LED relamping with Retrofit lamps in hotels

Hotels all over the world try to keep the energy used for the operation of the hotel – low, lower,  as low as possible. Whilst in existing projects big energy consumers like air conditioning, heating, cooling (not to talk about the really big “wasters” like kitchen equipment) are difficult to change and most of the time too complicated and too expensive, lighting seems to be an easy part to change and to save money immediately.

Lighting in hotel project use approx. 20% of the total energy needed to run a 4-5 Star Hotel; so the public areas use even less than 20% seen within the whole project consumption.

Lighting or better LAMP-manufacturers promise Hotel operators to save 80% of this energy use if they change existing incandescent and halogen lamps  to LED reftrofit lamps. Promising an easy change and “exactly the same lighting”, they preach to the converted in hotel managements,  as this is exactly what is needed.

Unfortunately, what is often the case,  is that the promises do not come true!

There are many problems to think about when changing the existing bulbs to reftrofitlamps, which cause disappointing results in all fields of lighting.:

 

First and worst promise is the lifetime! “50.000 hours lifetime and more!” 

are promised in the market, but the LED has, besides some other technical specialities – a problem with heat. LED sources produce heat at the LED board and they are highly sensitive for a board temperature higher than 100C°. If the LED gets to warm lamp life goes down extremely, light output goes down and if the board gets hotter than app. 130° the LED dies.

So it is very important that refit lamps are designed very precisely in terms of heat management and heat reduction. Most of the reputable manufactures like Osram, Philips, GE, promise only 35.000 to 45.000 hours for their refit solutions, because of this heat problems.  And if a cheap product has been purchased, the lamp life could be much lower than this. With this the promised payback is lost because the lamps have to be replaced. It is easy to promise 50.000h when you sell – you can be quiet far away after already 15.000hours of operation time  😉

 

Second promise: “Savings of about 80% of the energy!”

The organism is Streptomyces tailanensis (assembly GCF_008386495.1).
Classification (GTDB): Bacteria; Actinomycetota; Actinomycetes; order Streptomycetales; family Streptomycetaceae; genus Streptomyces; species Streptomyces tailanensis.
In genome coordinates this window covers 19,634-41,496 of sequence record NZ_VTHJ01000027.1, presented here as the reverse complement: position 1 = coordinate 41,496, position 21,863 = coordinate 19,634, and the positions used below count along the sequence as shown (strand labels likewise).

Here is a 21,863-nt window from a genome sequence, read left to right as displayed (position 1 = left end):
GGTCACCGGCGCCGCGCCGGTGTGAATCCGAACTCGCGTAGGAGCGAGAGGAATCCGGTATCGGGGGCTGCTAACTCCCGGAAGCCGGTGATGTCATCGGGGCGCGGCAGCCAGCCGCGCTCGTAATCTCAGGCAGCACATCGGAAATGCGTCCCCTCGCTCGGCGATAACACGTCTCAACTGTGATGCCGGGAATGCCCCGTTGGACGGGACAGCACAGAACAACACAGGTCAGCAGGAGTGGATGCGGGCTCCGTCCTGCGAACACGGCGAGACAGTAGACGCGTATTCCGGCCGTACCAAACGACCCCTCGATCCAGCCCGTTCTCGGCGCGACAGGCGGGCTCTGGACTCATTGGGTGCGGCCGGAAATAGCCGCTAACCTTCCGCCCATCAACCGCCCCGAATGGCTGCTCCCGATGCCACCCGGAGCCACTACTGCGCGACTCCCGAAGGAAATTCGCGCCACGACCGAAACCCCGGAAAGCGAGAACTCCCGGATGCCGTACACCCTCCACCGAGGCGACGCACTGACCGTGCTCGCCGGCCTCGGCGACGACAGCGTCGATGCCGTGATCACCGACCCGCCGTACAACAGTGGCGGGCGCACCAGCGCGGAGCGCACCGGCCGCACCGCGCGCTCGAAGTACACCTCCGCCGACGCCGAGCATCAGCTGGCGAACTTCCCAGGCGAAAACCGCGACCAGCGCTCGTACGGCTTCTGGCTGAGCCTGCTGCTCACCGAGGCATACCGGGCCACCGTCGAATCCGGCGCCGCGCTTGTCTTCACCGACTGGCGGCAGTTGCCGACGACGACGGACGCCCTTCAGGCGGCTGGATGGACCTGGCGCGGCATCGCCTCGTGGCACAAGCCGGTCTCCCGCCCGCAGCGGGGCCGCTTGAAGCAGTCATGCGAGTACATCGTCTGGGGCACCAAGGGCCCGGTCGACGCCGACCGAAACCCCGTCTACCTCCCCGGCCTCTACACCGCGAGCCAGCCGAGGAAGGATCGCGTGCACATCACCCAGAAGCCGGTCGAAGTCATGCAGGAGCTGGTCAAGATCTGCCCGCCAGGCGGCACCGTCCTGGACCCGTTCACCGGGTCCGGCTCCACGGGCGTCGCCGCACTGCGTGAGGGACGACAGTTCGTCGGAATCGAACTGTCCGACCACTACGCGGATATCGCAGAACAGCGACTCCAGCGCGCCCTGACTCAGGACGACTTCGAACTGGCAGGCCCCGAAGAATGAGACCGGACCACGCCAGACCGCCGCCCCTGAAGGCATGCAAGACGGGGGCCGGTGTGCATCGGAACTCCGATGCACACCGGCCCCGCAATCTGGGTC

Most of the existing retrofit lamps for e.g. the halogen low voltage lamp, which are really use in billions in Hotel projects all over the world,  do not reach the same light output. It is easy to compare – if you look at luminosity (candela) it is easy to realize, as you can compare 1 to 1 if you chose the same beam angle: A halogen low voltage mr16 – 24° – 35Watt has 4100 candela* luminosity output and the offered “equivalent” refit  mr16 – 24° 7Watt has only 1000 candela*. This is physics – less light output gives less light – so you save  80% energy but in this case also 75,6% lot of light! Seen the other way around it means, you need more lamps/luminaires to keep the existing light level (important e.g. in meeting rooms, conference rooms, ballrooms).

 

Third promise “Just change – easy going”:

Let´s continue with the example of the mr16 lamps:

All – or most of them – are on dimmers, integrated on a dimming system. The problem with the LED me16 retrofits is, they do not function with every transformer and every dimmer system , sometimes the lower wattage causes problem with the transformer  (underload). The result is flickering light, broken transformers and in worst case broken control equipment.

If you are lucky and the transformer and the retrofit and the dimmer “speaks the same language”, means LED retrofits work properly with transformer and also control system works good, then you have to do a complete new programming, to get the same lighting scenarios like before – because the light output is different!

So what about “easy change”?

In between I think I need to state clearly that I am not against LED and also not against Refitting existing projects – but I think it is important to name the“real life” problems!

 

Coming to the forth promise, which touches me as a lighting designer and probably I am speaking for hundreds of us, we have to talk about “You get the same lighting!”